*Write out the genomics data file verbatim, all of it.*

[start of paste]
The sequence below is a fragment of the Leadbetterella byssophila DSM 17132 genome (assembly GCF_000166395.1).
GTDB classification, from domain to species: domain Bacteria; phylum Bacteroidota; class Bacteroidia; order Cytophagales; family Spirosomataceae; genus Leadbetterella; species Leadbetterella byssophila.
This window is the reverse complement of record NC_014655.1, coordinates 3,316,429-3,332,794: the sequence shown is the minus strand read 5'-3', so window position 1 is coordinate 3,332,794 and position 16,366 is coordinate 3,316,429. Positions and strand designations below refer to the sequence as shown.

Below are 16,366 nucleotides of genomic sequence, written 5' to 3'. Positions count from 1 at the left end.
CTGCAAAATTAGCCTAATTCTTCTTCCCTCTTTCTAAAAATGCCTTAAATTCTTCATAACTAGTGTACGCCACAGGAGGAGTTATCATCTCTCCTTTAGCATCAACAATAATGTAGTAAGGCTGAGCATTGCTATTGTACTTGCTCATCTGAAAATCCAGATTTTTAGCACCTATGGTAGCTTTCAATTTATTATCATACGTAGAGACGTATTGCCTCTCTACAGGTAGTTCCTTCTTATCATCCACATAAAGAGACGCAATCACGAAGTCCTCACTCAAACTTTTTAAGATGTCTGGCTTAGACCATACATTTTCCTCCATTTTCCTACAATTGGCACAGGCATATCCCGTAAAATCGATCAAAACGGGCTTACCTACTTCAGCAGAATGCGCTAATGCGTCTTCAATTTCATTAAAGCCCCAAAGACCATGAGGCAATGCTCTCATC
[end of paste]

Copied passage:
The sequence below is a fragment of the Leadbetterella byssophila DSM 17132 genome (assembly GCF_000166395.1).
GTDB classification, from domain to species: domain Bacteria; phylum Bacteroidota; class Bacteroidia; order Cytophagales; family Spirosomataceae; genus Leadbetterella; species Leadbetterella byssophila.
This window is the reverse complement of record NC_014655.1, coordinates 3,316,429-3,332,794: the sequence shown is the minus strand read 5'-3', so window position 1 is coordinate 3,332,794 and position 16,366 is coordinate 3,316,429. Positions and strand designations below refer to the sequence as shown.

Below are 16,366 nucleotides of genomic sequence, written 5' to 3'. Positions count from 1 at the left end.
CTGCAAAATTAGCCTAATTCTTCTTCCCTCTTTCTAAAAATGCCTTAAATTCTTCATAACTAGTGTACGCCACAGGAGGAGTTATCATCTCTCCTTTAGCATCAACAATAATGTAGTAAGGCTGAGCATTGCTATTGTACTTGCTCATCTGAAAATCCAGATTTTTAGCACCTATGGTAGCTTTCAATTTATTATCATACGTAGAGACGTATTGCCTCTCTACAGGTAGTTCCTTCTTATCATCCACATAAAGAGACGCAATCACGAAGTCCTCACTCAAACTTTTTAAGATGTCTGGCTTAGACCATACATTTTCCTCCATTTTCCTACAATTGGCACAGGCATATCCCGTAAAATCGATCAAAACGGGCTTACCTACTTCAGCAGAATGCGCTAATGCGTCTTCAATTTCATTAAAGCCCCAAAGACCATGAGGCAATGCTCTCATC